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Charles Tolliver

With his bold tone and adroit harmonic ideas, trumpeter Charles Tolliver has distinguished himself as a forward-thinking performer, often straddling the line between hard bop lyricism and avant-garde exploration. Following his initial emergence in the 1960s as a member of altoist Jackie McLean's group, Tolliver came into his own as a leader, on par with his trumpet contemporaries Woody Shaw and Freddie Hubbard. Collaborating regularly with pianist Stanley Cowell, he moved from small group dates like 1969's The Ringer to expansive big-band albums such as 1975's Impact, featuring his Music Inc. ensemble. Along the way, he and Cowell also founded Strata-East Records, releasing a string of boundary-pushing albums by Gil Scott-Heron, Pharoah Sanders, Billy Harper, and others. Following a period out of the spotlight and teaching, Tolliver re-emerged to regular activity with 2007's Grammy-nominated big-band album With Love. He has remained a vital presence, moving from big-band dates like 2009's Emperor March: Live at the Blue Note to hard-hitting small group sessions like 2020's Connect. Born in 1942 in Jacksonville, Florida, Tolliver became interested in music at a young age while listening to his parents play Jazz at the Philharmonic albums on their Victrola. Around age eight, his grandmother bought him a cornet he had seen in a local pawnshop, and he began practicing diligently. It was around the same time that he moved with his family to New York City. There, living in Harlem, his uncle introduced him to albums by Miles Davis and Clifford Brown. Tolliver also gained further fluency playing trumpet in his high school concert, marching, and dance bands. While music was his passion, he first studied pharmacy at Howard University in Washington, D.C., where he spent his off-hours practicing trumpet and developing his jazz skills. Returning to New York in 1963, he began sitting in at local clubs, playing with rising luminaries like Chick Corea, Jack DeJohnette, Larry Willis, and others. Tolliver caught the attention of Jackie McLean and made his recorded on the altoist's 1964 album It's Time, alongside pianist Herbie Hancock, bassist Cecil McBee, and drummer Roy Haynes. Along with continued work with McLean, Tolliver branched out, recording with Booker Ervin, Roy Ayers, Andrew Hill, Max Roach, and Horace Silver. In 1965, he contributed to the landmark concert album The New Wave in Jazz. Recorded live at the Village Gate, the record showcased leading cutting-edge players of the era, including John Coltrane, Archie Shepp, Grachan Moncur III, and Albert Ayler. Tolliver's group, which featured vibraphonist Bobby Hutcherson, tenor saxophonist James Spaulding, drummer Billy Higgins, and bassist McBee, played a cover of Thelonious Monk's "Brilliant Corners" and the trumpeter's original "Plight." In 1966, Tolliver went on a West Coast tour with percussionist Willie Bobo. At the end of the tour, he stayed in Los Angeles, eventually joining Gerald Wilson's big band. He remained with Wilson for a year, recording an album with the group. Upon receiving an invitation to join Max Roach's band, he returned to New York, where he played with the drummer for two years, working alongside fellow avant-gardist Gary Bartz. Tolliver also made his official debut as leader with 1968's Paper Man, a hard-hitting session featuring pianist Hancock, bassist Ron Carter, and drummer Joe Chambers. Around the same time, he recorded a session for Black Lion under Charles Tolliver & His Allstars before returning to the label for 1969's The Ringer, with pianist Stanley Cowell, bassist Steve Novosel, and drummer Jimmy Hopps. In 1970, Tolliver and Cowell launched the Strata-East Records label, a loose outgrowth of Detroit pianist Kenny Cox's Strata Records. Along with their own albums, including 1971's Music Inc., the debut from his and Cowell's innovative ensemble, they released a string of highly regarded, avant-garde-leaning albums by Pharoah Sanders, M'Boom, Billy Harper, Gil Scott-Heron, and others. Tolliver continued to tour regularly, appearing often with Cowell and Music Inc., which eventually expanded into a large big band featuring players like James Spaulding, Charles McPherson, Clint Houston, and others. It was this group that appeared on their 1975 Strata-East album Impact. During the '80s and '90s, Tolliver kept an increasingly low profile. That said, he kept performing, appearing with various incarnations of Music Inc. and touring Europe, where he was featured alongside many top jazz orchestras. He also taught, working at the New School and continued to manage the Strata-East catalog. In 2007, he burst back into the spotlight with the big-band album With Love. Nominated for a Grammy, the album garnered widespread critical acclaim and helped reintroduce Tolliver and his harmonically sophisticated brand of post-bop. He was also presented with the award for Best Large Ensemble of the Year by the Jazz Journalists Association. Tolliver returned two years later with another big-band date, Emperor March: Live at the Blue Note. More accolades followed, including receiving an Award of Recognition at the 2017 FONT Festival of New Trumpet. In 2020, he released Connect, his first small group album since the 1970s. Recorded by Tony Platt at London's RAK studios, it featured alto saxophonist Jesse Davis, tenor saxophonist Binker Golding, pianist Keith Brown, bassist Buster Williams, and drummer Lenny White.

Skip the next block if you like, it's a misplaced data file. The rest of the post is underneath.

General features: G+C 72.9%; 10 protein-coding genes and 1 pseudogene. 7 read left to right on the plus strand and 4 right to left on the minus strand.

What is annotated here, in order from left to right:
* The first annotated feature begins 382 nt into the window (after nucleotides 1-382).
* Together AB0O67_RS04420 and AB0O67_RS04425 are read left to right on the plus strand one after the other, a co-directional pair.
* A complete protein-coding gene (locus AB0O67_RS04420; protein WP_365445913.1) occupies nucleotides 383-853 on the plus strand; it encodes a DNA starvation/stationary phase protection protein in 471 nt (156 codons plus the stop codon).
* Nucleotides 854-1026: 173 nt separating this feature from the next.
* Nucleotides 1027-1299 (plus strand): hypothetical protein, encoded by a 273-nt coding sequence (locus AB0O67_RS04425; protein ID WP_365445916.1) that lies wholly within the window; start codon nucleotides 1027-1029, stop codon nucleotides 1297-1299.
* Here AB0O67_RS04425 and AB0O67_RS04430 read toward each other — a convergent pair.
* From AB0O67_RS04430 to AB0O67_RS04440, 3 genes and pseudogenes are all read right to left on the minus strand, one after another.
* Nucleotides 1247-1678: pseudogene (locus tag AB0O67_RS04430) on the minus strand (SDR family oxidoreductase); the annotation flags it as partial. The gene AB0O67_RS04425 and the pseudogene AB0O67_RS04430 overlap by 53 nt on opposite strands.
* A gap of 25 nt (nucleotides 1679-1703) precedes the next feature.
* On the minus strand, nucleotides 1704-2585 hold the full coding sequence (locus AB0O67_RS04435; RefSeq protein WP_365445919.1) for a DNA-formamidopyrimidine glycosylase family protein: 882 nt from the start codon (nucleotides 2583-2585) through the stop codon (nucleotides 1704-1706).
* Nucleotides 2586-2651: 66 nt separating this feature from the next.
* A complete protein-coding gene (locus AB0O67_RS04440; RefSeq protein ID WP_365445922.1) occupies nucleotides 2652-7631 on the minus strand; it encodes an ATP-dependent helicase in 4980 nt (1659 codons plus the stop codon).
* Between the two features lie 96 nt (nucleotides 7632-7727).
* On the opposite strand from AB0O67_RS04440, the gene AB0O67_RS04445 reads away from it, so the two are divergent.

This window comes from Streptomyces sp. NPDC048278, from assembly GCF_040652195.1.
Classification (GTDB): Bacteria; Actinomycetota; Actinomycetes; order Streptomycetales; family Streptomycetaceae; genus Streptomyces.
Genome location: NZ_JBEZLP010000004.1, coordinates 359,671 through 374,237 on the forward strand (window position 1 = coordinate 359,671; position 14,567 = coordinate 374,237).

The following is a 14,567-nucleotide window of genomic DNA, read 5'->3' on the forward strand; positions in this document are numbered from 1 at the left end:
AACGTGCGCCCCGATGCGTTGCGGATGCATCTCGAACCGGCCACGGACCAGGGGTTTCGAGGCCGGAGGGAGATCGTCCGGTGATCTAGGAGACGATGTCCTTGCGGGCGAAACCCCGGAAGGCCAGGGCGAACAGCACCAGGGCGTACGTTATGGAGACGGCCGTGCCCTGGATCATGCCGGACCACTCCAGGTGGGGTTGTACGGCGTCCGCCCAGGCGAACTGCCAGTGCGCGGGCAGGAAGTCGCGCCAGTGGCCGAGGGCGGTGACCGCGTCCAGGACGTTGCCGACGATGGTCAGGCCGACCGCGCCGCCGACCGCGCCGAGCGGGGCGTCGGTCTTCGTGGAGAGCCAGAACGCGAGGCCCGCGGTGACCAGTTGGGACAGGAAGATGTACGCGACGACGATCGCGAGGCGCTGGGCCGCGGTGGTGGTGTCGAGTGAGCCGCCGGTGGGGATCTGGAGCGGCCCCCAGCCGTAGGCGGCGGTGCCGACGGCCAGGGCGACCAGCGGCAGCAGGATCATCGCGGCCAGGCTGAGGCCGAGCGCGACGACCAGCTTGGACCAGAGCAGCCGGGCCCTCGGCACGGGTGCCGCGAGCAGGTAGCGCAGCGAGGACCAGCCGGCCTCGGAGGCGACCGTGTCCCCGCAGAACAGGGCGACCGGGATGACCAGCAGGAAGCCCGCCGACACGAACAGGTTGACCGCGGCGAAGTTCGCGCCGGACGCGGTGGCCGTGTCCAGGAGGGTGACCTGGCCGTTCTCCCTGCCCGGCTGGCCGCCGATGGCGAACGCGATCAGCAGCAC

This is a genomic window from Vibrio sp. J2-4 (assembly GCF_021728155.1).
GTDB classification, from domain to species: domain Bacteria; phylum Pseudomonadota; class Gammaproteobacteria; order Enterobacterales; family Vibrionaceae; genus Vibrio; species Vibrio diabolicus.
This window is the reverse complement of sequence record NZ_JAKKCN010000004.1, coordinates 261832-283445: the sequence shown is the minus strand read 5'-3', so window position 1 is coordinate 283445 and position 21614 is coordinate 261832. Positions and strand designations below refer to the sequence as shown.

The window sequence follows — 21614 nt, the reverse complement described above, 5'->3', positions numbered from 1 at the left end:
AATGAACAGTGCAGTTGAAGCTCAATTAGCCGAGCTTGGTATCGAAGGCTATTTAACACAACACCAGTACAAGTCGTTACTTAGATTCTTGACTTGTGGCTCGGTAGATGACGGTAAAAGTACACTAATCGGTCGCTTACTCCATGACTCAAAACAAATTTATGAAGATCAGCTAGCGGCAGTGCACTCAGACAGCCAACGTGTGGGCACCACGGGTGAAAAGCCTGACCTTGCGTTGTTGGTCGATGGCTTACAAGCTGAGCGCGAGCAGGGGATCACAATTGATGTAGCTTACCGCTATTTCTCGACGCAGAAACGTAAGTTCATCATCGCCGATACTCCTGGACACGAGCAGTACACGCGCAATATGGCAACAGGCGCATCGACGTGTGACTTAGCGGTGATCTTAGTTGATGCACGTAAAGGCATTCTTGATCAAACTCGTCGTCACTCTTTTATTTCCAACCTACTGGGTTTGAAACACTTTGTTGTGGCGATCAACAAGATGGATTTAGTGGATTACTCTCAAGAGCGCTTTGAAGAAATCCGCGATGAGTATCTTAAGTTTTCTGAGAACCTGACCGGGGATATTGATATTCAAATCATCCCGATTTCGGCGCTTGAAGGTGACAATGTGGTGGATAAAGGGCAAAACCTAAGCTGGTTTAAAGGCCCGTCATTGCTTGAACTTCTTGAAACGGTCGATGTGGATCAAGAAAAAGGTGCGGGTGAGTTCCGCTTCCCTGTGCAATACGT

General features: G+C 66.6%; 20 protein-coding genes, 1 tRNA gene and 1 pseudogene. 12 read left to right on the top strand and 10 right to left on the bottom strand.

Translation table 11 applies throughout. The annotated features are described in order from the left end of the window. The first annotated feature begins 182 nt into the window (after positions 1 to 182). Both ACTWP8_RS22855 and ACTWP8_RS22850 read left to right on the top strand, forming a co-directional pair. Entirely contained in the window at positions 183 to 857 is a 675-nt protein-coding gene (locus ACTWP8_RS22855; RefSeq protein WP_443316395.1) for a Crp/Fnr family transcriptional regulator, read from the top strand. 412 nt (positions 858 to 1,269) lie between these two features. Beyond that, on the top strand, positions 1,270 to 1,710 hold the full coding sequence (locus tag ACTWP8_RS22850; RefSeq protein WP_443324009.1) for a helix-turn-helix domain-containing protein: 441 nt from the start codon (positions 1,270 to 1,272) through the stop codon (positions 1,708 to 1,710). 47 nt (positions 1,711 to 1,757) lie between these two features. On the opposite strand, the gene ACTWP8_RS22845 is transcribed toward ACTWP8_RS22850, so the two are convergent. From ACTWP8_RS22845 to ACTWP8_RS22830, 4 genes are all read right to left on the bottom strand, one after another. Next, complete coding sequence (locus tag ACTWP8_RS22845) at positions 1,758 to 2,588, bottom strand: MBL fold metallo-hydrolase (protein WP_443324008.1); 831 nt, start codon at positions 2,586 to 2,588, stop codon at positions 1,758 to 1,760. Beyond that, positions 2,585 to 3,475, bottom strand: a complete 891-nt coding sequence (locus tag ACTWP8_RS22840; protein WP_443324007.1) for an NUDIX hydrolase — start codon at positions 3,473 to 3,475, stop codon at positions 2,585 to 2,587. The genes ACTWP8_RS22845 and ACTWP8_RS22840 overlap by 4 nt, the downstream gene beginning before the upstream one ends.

© Matt Collar /TiVo
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